After five straight days of losses, investors pulled stocks back from the edge on Friday by lifting the S&P 500 away from what many regard as a key support level near the 1,800 level.
Not only is this associated with the 200-day moving average, but it's the lower end of a support zone that's held large-cap stocks aloft since early 2014. Sinking below that threshold would put an end to the post-2011 stimulus-driven uptrend stocks have enjoyed.
The turbulence in stocks have been great news for gold and silver, as well as the related mining stocks, which are enjoying some of their best gains since the financial crisis. The Gold Trust SPDR (GLD) gained over 5 percent for the week and is up nearly 17 percent for the year. Gold prices approached $1,240 an ounce last week, up around $175 since January.
By comparison, the Dow Jones Industrial Average is down 8.3 percent for the year. And with stocks vulnerable and investors fearful, the rise in the shiny stuff is likely to continue.
Certainly, investors have a lot on their minds. There's the plunge in crude oil prices as inventories swell and OPEC bickers over whether to cut production; lackluster corporate earnings, the Zika virus; an economic slowdown in China; the reemergence of Europe's debt crisis.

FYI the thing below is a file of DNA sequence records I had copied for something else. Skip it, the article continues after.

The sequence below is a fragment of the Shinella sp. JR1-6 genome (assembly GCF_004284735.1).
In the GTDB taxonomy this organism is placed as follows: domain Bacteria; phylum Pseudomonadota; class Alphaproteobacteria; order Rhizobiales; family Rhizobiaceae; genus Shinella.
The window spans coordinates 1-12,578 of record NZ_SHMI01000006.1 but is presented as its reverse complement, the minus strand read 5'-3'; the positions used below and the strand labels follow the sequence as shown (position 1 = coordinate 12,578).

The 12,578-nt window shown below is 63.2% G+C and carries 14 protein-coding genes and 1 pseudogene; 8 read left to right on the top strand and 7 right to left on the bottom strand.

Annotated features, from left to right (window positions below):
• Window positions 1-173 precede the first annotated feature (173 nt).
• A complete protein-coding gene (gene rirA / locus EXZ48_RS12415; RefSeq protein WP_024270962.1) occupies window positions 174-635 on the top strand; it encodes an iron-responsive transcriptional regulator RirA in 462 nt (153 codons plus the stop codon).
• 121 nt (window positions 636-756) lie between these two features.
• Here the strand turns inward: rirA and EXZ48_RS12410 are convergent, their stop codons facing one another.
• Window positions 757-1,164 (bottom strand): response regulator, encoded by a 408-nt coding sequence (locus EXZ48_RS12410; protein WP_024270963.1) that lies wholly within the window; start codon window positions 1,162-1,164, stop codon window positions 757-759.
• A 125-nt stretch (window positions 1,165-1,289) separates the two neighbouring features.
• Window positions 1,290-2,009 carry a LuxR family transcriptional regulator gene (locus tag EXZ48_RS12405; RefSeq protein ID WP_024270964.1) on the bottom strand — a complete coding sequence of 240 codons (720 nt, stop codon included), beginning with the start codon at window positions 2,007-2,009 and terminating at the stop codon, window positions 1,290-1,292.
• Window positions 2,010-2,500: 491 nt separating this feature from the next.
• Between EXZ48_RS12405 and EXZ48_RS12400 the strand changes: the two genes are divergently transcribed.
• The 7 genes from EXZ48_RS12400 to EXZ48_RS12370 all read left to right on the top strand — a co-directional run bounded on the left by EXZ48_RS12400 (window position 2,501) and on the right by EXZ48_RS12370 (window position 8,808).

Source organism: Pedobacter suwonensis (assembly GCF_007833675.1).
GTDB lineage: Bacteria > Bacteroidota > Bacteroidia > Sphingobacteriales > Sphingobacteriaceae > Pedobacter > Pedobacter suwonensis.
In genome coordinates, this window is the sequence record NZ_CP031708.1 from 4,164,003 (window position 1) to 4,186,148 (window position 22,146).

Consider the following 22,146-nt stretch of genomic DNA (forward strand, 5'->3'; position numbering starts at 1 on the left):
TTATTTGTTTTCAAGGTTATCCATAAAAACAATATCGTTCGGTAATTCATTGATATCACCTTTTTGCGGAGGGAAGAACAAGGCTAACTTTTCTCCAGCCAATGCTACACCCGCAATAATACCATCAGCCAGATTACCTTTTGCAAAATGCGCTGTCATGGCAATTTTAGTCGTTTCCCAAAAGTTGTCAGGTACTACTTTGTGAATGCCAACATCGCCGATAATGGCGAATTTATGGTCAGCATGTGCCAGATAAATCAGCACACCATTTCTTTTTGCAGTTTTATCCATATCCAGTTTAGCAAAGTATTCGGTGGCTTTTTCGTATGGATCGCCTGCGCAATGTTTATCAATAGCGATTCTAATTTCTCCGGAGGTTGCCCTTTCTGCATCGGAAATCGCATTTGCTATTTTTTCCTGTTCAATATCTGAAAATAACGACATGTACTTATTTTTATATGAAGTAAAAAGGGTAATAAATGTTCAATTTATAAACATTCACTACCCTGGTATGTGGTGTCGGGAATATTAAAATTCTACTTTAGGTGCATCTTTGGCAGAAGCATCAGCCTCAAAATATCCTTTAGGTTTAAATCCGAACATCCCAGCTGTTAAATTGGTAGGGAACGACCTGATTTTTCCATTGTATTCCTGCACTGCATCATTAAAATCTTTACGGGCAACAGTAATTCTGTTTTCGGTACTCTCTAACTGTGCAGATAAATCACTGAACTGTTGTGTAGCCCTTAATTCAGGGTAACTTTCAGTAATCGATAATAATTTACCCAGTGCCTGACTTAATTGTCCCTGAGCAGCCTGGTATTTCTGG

Perhaps more troublesome for investors, along with the U.S. economy, are rising questions about whether the Federal Reserve moved prematurely to hike interest rates in December, as well as signs that monetary policy around the world has exhausted its ability he said to boost growth.
In the U.S., the job market remains strong, but other data point to an economy that's losing steam. And Fed officials admit that market volatility could make this worse by tightening financial conditions.
The futures market isn't pricing in another rate hike until 2018, while the Fed is still officially maintaining a four-quarter-point-hike forecast for 2016.
With stocks vulnerable, as well as the growing belief that the Fed will have to reverse course and ease monetary policy, investors are seeking a safe haven in gold and silver.
Opinions on Wall Street are divided over whether this is merely a flash in the pan. Marko Kolanovic, head of quantitative trading at JPMorgan Chase (JPM), has advised investors to buy gold as a hedge against rising global recession risks and the likely impact of the expected policy response from the Fed.
Analysts at Wells Fargo (WFC), on the other hand, note that commodities in general remain in a bearish multi-year super-cycle and that gold has lagged other asset classes in recent years.
Still, it's hard to ignore the allure of an investment that isn't a liability for someone else (such as cash, a bank deposit or bond note) and that has maintained its purchasing power throughout all of human history.